Exchange bias identifies lamellar magnetism as the origin of the natural remanent magnetization in titanohematite with ilmenite exsolution from Modum, Norway

Karl Fabian*, Suzanne A. McEnroe, Peter Robinson, Valera P. Shcherbakov

*Corresponding author for this work

Research output: Contribution to journalArticlepeer-review

34 Citations (Scopus)


Large and stable negative magnetic anomalies in southwestern Sweden, southern Norway, the Adirondacks, USA, and Quebec, Canada, are related to rock units with a magnetic fraction consisting primarily of ilmeno-hematite or hemo-ilmenite. It has been suggested that the unusual magnetic stability of these rocks results from lamellar magnetism. This is a type of magnetic remanence, carried by uncompensated magnetic layers at interfaces between nanoscale exsolution structures of antiferromagnetic (AFM) hematite and paramagnetic ilmenite. Here we present the first direct proof that this lamellar magnetism indeed is responsible for the natural remanent magnetization (NRM) of a rock from Modum, Norway. Our argument expands a previous observation, that, in mineral grains from this rock, the cooling of a positive-induced remanence from room temperature to 5 K - which is well below the ordering temperature of ilmenite (57 K) - leads to a large negative shift of the low-temperature (LT) hysteresis loop. This can only be explained by exchange bias due to exchange coupling across the hematite-ilmenite interfaces. In a different experiment, we now have cooled the original NRM of untreated grains to 5 K, and then measured the hysteresis loop. Again, in several separate grains we observed large shifts of the hysteresis curves. This shows that exchange bias develops also from the untreated NRM. This observation proves that the moments, which carry the NRM, also participate in the exchange coupling at the hematite-ilmenite interfaces. Therefore, the NRM is not carried by defect moments or stress-induced moments, which occur in normal bulk hematite. A closer look at the NRM-induced LT loops shows that exchange bias acts in both field directions, though one direction is clearly predominant. This observation can be interpreted as a frozen equilibrium of different proportions of oppositely directed lamellar moments, a key feature of the original lamellar magnetism hypothesis. We discuss lamellar aggregation, and the formation of exchange-coupled clusters to explain the observed high efficiency of lamellar NRM. We also conclude that remanence carried by lamellar moments should not be used for paleointensity estimates of terrestrial or extraterrestrial material.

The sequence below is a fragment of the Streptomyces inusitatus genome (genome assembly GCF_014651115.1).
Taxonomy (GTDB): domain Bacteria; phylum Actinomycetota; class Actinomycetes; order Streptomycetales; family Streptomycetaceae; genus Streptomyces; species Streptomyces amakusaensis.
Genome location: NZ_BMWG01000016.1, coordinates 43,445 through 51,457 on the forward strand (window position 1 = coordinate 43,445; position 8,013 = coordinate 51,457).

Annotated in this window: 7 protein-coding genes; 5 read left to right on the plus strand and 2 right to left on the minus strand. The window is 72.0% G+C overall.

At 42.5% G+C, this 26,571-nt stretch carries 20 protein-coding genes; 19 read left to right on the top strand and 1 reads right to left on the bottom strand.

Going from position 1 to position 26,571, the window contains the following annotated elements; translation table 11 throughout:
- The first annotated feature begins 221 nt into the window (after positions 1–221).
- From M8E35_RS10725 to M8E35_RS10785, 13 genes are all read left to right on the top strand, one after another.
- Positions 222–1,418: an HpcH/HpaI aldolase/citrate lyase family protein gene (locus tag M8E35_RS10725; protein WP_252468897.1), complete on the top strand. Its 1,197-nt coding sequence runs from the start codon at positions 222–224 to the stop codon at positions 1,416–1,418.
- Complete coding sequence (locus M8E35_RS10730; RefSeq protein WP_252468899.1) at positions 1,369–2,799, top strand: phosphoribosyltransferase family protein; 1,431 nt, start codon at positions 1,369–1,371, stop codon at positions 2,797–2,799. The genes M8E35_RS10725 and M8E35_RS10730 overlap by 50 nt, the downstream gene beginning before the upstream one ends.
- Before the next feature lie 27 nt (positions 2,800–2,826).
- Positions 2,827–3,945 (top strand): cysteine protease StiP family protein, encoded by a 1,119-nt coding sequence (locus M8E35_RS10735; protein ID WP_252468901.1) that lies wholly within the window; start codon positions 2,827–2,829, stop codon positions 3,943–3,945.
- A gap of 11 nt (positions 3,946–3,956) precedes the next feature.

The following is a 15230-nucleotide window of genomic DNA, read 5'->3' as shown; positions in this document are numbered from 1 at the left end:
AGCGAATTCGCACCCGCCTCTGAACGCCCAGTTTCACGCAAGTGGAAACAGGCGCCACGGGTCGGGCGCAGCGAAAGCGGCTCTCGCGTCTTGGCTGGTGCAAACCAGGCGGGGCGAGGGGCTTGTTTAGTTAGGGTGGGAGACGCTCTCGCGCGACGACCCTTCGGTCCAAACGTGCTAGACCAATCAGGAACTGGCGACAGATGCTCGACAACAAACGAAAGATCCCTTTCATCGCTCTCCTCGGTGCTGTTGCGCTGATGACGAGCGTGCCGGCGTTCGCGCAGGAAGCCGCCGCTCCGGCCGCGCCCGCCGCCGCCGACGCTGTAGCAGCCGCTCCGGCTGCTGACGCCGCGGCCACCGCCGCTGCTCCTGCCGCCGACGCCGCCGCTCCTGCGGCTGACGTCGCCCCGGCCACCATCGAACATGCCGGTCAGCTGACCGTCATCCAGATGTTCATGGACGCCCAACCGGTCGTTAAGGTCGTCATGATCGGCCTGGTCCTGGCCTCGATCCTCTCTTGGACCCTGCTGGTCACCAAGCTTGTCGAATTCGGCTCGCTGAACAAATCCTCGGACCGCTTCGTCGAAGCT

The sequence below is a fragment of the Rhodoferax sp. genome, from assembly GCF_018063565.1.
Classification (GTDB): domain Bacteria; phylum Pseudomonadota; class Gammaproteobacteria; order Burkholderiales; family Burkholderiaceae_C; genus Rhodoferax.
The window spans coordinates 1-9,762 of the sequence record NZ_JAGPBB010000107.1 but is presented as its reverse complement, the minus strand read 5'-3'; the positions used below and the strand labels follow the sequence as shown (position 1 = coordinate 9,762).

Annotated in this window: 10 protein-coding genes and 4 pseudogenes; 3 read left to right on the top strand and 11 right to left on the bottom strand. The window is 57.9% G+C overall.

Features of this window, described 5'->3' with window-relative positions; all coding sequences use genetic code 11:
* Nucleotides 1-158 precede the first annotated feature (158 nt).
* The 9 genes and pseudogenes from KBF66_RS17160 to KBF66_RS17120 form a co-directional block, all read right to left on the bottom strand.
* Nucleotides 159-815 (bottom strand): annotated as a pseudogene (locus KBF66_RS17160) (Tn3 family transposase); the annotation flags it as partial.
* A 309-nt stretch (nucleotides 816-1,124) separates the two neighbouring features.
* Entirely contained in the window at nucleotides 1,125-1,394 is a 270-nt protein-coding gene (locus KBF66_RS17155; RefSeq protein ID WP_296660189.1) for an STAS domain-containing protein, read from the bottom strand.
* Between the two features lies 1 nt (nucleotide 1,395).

Original languageEnglish
Pages (from-to)339-353
Number of pages15
JournalEarth and Planetary Science Letters
Issue number3-4
Publication statusPublished - 30 Apr 2008
Externally publishedYes


  • exsolution
  • hematite
  • ilmenite
  • lamellar magnetism


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